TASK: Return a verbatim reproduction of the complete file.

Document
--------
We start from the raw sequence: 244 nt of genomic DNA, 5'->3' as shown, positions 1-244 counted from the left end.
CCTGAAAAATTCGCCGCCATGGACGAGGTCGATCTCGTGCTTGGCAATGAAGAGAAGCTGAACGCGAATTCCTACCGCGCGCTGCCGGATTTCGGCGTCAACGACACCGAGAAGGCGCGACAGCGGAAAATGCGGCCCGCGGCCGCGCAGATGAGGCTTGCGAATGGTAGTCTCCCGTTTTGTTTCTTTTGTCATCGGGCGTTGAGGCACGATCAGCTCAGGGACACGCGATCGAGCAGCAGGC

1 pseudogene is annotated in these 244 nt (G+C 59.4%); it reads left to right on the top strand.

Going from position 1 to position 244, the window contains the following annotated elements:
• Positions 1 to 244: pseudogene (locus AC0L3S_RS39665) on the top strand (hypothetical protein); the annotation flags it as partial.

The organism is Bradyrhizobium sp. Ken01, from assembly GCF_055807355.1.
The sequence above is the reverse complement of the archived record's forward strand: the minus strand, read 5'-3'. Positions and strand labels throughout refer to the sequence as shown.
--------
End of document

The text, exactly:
We start from the raw sequence: 244 nt of genomic DNA, 5'->3' as shown, positions 1-244 counted from the left end.
CCTGAAAAATTCGCCGCCATGGACGAGGTCGATCTCGTGCTTGGCAATGAAGAGAAGCTGAACGCGAATTCCTACCGCGCGCTGCCGGATTTCGGCGTCAACGACACCGAGAAGGCGCGACAGCGGAAAATGCGGCCCGCGGCCGCGCAGATGAGGCTTGCGAATGGTAGTCTCCCGTTTTGTTTCTTTTGTCATCGGGCGTTGAGGCACGATCAGCTCAGGGACACGCGATCGAGCAGCAGGC

1 pseudogene is annotated in these 244 nt (G+C 59.4%); it reads left to right on the top strand.

Going from position 1 to position 244, the window contains the following annotated elements:
• Positions 1 to 244: pseudogene (locus AC0L3S_RS39665) on the top strand (hypothetical protein); the annotation flags it as partial.

The organism is Bradyrhizobium sp. Ken01, from assembly GCF_055807355.1.
The sequence above is the reverse complement of the archived record's forward strand: the minus strand, read 5'-3'. Positions and strand labels throughout refer to the sequence as shown.